The Marginalian
The Marginalian

Italo Calvino’s Poetic Résumé

Our cultural cult of the diaries, personal correspondence, and daily routines of famous authors, despite the practical insights on the craft of writing often found in those, seems to be largely an exercise in unabashed creative voyeurism. But might there be more to it, some kernel of magic that reveals itself to those willing to look?

From Italo Calvino: Letters, 1941-1985 (public library) — which also gave us the beloved author’s timeless wisdom on writing and his prescient meditation on abortion and the meaning of life — comes a timeless reflection on our fascination with famous authors’ lives, wrapped in a poetic meta-manifestation:

In a 1967 letter to a class of schoolchildren who had been assigned to study one of Calvino’s anthologies, Calvino corrects a biographical inaccuracy about his place of birth and offers a broader reflection on the “facts” of an author’s life:

In a writer’s life it is only important to know facts that are relevant to the writer’s works, in other words what is usually called his “creative world.”


As for the anthology that says I was born in Santiago in Chile, that is clearly a mistake. The authors of that anthology will have read somewhere that I was born in “Santiago” and will have immediately thought of the Chilean capital rather than of an unknown village on the island of Cuba like Santiago de las Vegas. So that is how this mystery is explained. This helps to show one thing: what is written in books can be true up to a point and mistaken up to a point. One must never trust books totally, instead one must check what is right and wrong in them, as you have rightly done. I congratulate you and your teacher on this and send my warmest greetings and best wishes.

And yet, this being Calvino, two years later he revisits the subject of what is essential to know about a writer’s life. In a letter from the fall of 1969, he sends Italian publisher Franco Maria Ricci his wonderfully poetic “CV”:


I was born in 1923 under a sky in which the radiant Sun and melancholy Saturn were housed in harmonious Libra. I spent the first twenty-five years of my life in what was in those days a still verdant San Remo, which contained cosmopolitan eccentrics amidst the surly isolation of its rural, practical folk; I was marked for life by both these aspects of the place. Then I moved to industrious and rational Turin, where the risk of going mad is no less than elsewhere (as Nietzsche found out). I arrived at a time when the streets opened out deserted and endless, so few were the cars; to shorten my journeys on foot I would cross the rectilinear streets on long obliques from one angle to the other—a procedure that today is not just impossible but unthinkable—and in this way I would advance marking out invisible hypotenuses between grey right-angled sides. I got to know only barely other famous metropolises, on the Atlantic and Pacific, falling in love with all of them at first sight: I deluded myself into believing that I had understood and possessed some of them, while others remained forever ungraspable and foreign to me. For many years I suffered from a geographical neurosis: I was unable to stay three consecutive days in one city or place. In the end I chose definitive wife and dwelling in Paris, a city which is surrounded by forests and hornbeams and birches, where I walk with my daughter Abigail, and which in turn surrounds the Bibliothèque Nationale, where I go to consult rare books, using my Reader’s Ticket no. 2516. In this way, prepared for the Worst, and becoming more and more dissatisfied with the Best, I am already anticipating the incomparable joys of growing old. That’s all.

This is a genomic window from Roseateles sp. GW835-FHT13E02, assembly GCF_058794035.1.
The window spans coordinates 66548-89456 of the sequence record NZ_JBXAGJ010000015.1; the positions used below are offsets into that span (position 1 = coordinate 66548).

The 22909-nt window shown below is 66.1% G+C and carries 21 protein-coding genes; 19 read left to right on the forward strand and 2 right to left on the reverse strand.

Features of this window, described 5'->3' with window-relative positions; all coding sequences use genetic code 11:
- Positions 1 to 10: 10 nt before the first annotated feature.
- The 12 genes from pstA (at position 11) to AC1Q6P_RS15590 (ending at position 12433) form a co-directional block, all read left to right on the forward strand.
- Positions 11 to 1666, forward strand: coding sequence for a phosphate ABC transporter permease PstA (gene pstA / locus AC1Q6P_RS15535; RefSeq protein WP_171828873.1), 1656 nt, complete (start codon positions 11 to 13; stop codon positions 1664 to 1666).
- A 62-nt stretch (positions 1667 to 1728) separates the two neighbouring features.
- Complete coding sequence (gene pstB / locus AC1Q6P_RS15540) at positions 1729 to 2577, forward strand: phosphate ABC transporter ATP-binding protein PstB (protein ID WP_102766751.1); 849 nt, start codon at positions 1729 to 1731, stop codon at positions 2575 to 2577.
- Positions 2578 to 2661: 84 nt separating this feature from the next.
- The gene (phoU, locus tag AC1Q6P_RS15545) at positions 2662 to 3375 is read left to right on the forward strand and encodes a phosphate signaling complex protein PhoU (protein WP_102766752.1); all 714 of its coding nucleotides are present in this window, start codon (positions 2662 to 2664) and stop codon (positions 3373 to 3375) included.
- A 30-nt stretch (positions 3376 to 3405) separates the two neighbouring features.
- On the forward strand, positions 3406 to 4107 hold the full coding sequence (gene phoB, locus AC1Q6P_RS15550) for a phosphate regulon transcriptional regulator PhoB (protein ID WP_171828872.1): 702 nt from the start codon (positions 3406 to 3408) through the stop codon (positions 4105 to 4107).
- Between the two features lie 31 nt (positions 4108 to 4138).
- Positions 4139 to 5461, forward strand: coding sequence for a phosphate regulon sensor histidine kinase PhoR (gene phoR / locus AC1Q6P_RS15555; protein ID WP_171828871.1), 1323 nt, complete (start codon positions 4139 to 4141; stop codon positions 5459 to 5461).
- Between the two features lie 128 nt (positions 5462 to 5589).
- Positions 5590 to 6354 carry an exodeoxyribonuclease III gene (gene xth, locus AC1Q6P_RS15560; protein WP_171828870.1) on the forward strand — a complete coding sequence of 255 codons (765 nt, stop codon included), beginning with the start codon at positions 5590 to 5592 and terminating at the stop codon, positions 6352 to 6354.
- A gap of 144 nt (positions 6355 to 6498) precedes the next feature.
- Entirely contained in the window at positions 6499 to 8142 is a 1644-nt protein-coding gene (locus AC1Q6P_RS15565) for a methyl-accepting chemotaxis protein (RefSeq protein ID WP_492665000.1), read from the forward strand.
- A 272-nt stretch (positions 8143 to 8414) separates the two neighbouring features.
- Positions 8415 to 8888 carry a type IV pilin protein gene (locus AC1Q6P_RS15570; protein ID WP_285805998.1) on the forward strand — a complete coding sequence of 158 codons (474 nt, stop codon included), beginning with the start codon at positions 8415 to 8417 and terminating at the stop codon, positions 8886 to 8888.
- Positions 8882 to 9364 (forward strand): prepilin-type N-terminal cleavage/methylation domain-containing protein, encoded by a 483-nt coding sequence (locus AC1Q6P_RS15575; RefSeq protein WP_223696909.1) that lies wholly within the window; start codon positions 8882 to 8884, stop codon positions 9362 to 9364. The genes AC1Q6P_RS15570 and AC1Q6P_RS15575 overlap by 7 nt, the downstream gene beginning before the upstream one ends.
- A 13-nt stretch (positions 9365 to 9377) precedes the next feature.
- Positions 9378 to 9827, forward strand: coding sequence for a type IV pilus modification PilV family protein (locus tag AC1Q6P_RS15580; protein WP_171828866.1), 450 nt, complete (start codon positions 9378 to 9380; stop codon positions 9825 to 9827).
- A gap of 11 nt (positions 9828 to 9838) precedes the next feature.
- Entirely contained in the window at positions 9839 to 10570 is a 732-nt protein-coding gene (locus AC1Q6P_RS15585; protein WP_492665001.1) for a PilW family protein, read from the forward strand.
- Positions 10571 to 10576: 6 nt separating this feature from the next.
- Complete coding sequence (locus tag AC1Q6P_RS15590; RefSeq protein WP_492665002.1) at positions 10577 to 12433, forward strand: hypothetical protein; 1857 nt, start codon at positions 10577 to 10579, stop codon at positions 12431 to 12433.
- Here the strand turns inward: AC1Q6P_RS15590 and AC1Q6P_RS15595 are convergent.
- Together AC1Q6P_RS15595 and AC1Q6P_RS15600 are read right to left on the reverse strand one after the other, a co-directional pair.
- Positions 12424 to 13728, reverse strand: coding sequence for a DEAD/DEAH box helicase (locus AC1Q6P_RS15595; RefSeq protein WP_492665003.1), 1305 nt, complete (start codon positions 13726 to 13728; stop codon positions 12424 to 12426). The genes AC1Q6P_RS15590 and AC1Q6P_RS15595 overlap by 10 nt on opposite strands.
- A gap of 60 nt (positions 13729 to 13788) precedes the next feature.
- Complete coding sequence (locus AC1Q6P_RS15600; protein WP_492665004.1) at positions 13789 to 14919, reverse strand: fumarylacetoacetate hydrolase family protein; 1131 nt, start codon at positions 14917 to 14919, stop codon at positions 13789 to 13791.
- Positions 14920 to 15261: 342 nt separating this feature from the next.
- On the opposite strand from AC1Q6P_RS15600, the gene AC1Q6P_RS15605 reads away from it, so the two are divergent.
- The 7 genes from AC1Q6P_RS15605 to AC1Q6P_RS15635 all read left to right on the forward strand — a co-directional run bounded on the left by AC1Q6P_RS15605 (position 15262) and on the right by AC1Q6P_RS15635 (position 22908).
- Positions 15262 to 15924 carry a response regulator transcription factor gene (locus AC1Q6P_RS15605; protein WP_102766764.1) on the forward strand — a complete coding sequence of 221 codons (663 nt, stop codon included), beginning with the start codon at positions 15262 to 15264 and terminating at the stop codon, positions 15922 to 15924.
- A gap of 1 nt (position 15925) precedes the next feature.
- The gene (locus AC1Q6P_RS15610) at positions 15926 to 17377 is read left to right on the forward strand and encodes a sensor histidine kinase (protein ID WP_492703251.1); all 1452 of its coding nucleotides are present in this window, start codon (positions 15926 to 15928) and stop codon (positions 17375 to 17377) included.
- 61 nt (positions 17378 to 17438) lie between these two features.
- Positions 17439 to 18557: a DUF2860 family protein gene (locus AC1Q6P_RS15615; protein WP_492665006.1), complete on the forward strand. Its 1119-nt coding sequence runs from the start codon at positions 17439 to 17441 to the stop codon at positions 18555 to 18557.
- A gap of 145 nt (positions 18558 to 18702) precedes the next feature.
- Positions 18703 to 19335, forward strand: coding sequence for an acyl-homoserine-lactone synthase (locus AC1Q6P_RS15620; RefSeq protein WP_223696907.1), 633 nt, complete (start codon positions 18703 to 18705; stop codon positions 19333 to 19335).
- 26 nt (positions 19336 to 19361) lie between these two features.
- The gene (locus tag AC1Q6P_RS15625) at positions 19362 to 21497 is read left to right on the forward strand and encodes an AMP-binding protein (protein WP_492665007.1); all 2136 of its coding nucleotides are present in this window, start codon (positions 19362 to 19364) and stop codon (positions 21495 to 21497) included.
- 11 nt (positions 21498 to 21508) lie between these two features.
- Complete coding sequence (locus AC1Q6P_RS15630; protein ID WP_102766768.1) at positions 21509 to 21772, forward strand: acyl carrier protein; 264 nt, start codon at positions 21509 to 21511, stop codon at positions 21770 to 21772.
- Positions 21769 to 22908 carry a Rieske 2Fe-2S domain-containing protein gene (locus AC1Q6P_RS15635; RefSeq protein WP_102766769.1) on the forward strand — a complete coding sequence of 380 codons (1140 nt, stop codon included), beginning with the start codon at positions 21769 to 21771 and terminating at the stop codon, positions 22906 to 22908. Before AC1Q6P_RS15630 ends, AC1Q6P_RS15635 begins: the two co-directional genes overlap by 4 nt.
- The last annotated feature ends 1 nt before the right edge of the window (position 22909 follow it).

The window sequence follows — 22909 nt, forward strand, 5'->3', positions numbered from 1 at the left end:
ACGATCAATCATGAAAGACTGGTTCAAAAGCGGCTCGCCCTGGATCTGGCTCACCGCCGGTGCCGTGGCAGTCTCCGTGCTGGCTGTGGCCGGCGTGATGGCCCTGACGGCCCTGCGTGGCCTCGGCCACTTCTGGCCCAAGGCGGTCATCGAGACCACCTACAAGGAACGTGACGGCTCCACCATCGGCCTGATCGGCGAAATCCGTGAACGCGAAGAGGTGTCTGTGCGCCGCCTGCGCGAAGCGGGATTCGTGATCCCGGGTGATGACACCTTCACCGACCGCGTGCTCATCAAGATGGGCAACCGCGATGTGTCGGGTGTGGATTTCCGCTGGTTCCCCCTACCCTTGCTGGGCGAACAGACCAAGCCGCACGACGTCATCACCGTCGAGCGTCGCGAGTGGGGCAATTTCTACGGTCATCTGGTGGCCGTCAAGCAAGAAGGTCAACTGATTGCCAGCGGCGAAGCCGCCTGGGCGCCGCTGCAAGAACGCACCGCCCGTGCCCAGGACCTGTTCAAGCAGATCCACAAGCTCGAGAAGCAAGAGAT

Four years later, Ricci would go on to publish Calvino’s novel The Castle of Crossed Destinies.

It is impossible to overstate just how sublime and richly insightful Italo Calvino: Letters, 1941-1985 is in its entirety.

Published June 26, 2013




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